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Striking image of the Rocky Mountains with the Columbia River in the foreground and native Americans with two canoes.

One of the earliest obtainable images of a scene from Oregon Territory, based upon actual observations of an earlier traveler, General Sir Henry James Warre. Warre was one of two British Officers leading a spy mission in Oregon Territory.

Henry James Warre

Lieutenant-General Sir Henry James Warre KCB (1819 - 1898) was a British Army officer, educated at the Royal Military College, Sandhurst. Warre was commissioned into the 54th Regiment of Foot in 1837. He became aide-de-camp to Sir Richard Downes Jackson, Commander-in-Chief of the Forces in British North America in 1839.

In 1845 he was sent on a secret military reconnaissance mission with Mervin Vavasour to the Oregon Country to prepare for a potential Anglo-American war over the territory. Hudson's Bay Company officer Peter Skene Ogden traveled with the British officers. As noted in Wagner-Camp:

Captain Warre and Lieutenant [Mervin] Vavasour of the Royal Engineers were agents of the British government who were sent out [as spies] to Oregon at the height of the controversy between the United States and Great Britain over the sovereignty of that territory. The two officers crossed Canada by the Hudson's Bay Company's route as far as the Rockies, where they turned south to cross the mountains, probably through Crow's Nest Pass, to Kootenai Lake. They reached Fort Vancouver on August 25, 1845, and visited the Willamette Valley, the mouth of the Columbia River, Puget Sound and Vancouver Island before returning to England, where they found that the territorial dispute had been settled during their absence.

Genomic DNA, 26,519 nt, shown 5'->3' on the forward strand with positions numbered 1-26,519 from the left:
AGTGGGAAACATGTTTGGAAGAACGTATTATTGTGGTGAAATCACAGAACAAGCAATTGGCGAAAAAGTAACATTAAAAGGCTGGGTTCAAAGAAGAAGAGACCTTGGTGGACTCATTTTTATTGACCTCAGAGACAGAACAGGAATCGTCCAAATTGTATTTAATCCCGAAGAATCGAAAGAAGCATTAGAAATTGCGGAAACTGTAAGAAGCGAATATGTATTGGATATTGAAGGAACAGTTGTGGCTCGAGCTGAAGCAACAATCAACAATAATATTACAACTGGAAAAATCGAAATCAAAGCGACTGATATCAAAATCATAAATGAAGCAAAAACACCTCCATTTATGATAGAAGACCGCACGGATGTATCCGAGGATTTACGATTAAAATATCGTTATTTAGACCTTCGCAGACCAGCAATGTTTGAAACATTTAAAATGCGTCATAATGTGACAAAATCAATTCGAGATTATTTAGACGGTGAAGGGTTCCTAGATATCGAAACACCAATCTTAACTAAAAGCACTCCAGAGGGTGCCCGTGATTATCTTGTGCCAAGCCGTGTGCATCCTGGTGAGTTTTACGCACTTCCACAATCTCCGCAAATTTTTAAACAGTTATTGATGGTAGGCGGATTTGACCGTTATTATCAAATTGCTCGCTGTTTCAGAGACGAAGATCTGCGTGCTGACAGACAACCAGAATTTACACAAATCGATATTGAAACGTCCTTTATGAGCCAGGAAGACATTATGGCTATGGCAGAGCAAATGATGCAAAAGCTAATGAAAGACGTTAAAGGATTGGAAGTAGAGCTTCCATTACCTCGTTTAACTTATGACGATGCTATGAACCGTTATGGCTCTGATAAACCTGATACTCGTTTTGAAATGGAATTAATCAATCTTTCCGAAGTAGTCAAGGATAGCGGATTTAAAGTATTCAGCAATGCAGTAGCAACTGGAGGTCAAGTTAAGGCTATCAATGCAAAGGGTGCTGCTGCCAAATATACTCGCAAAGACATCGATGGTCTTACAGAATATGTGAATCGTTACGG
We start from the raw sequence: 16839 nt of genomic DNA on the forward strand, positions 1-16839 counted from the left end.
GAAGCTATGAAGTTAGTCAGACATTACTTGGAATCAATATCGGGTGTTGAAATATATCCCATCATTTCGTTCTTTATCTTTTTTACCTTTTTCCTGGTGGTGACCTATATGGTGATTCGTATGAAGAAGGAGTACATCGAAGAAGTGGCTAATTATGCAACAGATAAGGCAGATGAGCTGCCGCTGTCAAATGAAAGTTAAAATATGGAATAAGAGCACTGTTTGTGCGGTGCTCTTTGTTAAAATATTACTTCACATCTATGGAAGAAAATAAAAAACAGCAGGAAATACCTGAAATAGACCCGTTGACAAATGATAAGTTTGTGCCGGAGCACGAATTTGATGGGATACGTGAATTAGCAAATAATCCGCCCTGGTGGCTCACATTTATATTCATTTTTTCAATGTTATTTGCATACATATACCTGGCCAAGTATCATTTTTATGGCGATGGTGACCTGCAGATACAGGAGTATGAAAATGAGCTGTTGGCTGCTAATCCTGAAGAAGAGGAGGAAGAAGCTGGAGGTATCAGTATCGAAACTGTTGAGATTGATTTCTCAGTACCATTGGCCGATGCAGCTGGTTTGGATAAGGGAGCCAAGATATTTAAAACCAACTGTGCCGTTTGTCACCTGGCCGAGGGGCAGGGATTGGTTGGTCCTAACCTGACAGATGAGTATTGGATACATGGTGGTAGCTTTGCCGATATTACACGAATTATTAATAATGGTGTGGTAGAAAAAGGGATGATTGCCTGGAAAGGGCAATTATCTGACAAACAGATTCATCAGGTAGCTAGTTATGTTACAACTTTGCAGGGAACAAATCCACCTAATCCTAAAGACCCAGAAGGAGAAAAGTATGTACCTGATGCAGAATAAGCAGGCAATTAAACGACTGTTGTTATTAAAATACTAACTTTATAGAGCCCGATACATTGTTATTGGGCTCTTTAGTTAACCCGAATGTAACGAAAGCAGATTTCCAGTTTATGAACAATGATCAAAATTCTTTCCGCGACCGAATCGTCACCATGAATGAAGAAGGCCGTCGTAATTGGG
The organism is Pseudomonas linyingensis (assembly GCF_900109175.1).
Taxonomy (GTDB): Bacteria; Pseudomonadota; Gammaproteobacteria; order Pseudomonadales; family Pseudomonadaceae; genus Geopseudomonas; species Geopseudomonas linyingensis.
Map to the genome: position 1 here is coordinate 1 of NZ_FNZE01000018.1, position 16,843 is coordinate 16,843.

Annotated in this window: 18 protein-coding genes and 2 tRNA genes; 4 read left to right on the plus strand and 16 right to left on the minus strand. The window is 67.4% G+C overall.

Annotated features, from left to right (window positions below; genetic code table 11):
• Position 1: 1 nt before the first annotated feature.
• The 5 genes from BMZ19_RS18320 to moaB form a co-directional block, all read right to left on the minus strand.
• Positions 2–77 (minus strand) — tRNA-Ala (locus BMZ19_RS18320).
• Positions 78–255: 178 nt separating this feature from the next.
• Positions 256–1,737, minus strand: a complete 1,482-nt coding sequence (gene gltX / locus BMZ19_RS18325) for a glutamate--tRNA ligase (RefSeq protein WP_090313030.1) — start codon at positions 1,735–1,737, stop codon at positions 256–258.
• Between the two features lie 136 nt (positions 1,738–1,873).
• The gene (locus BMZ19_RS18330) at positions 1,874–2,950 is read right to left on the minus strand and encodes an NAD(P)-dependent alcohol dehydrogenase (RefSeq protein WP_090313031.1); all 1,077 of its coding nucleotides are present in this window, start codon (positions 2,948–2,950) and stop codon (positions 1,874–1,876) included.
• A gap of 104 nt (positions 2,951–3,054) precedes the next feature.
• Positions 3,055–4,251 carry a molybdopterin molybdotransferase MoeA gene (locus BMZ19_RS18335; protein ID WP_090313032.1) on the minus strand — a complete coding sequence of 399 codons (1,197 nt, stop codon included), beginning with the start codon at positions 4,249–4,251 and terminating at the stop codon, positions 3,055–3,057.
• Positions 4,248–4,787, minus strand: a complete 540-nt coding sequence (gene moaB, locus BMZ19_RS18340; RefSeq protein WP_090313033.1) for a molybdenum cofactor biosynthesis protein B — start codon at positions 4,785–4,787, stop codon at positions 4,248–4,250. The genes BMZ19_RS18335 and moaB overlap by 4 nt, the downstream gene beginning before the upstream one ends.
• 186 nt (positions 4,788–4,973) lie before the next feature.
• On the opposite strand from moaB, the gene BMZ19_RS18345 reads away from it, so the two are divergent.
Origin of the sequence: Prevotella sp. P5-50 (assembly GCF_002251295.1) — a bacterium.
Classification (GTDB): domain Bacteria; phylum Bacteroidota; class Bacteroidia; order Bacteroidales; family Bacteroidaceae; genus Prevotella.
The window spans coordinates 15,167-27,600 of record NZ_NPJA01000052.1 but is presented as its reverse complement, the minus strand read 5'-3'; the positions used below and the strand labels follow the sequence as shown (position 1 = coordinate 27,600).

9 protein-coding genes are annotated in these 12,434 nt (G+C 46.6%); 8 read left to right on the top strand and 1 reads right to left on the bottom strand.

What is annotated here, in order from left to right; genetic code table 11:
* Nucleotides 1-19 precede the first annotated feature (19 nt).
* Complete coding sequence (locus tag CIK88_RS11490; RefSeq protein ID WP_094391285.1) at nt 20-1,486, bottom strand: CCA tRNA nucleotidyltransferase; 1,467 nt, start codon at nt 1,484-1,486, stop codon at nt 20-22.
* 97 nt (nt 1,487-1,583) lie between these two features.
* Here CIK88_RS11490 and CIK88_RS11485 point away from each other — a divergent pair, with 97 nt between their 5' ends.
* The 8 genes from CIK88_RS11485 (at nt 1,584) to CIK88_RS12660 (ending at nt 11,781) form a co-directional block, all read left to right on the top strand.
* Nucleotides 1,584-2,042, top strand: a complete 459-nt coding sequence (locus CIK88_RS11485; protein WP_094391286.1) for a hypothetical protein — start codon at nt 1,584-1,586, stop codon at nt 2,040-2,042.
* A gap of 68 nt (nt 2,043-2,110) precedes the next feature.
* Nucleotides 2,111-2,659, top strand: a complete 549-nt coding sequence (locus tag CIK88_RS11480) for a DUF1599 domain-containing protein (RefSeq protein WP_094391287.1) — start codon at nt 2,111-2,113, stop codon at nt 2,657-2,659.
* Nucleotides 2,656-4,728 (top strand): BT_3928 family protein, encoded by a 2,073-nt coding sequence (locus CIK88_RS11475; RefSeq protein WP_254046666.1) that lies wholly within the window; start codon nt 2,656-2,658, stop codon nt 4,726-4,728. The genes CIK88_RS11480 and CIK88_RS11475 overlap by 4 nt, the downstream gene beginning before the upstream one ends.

The two British Officers were tasked with assessing American military strength in the Oregon territory. During the journey, Warre composed nearly 100 watercolor drawings, many of which included subjects of military importance. After the expedition became moot, Warre published his artwork and a narrative which has become a legendary rarity and one of the most important early illustrated works for the Northwest.

Howes described Warre's illustrations as "the only western color-plates comparable in beauty to those by Bodmer accompanying Maximilian's Travels".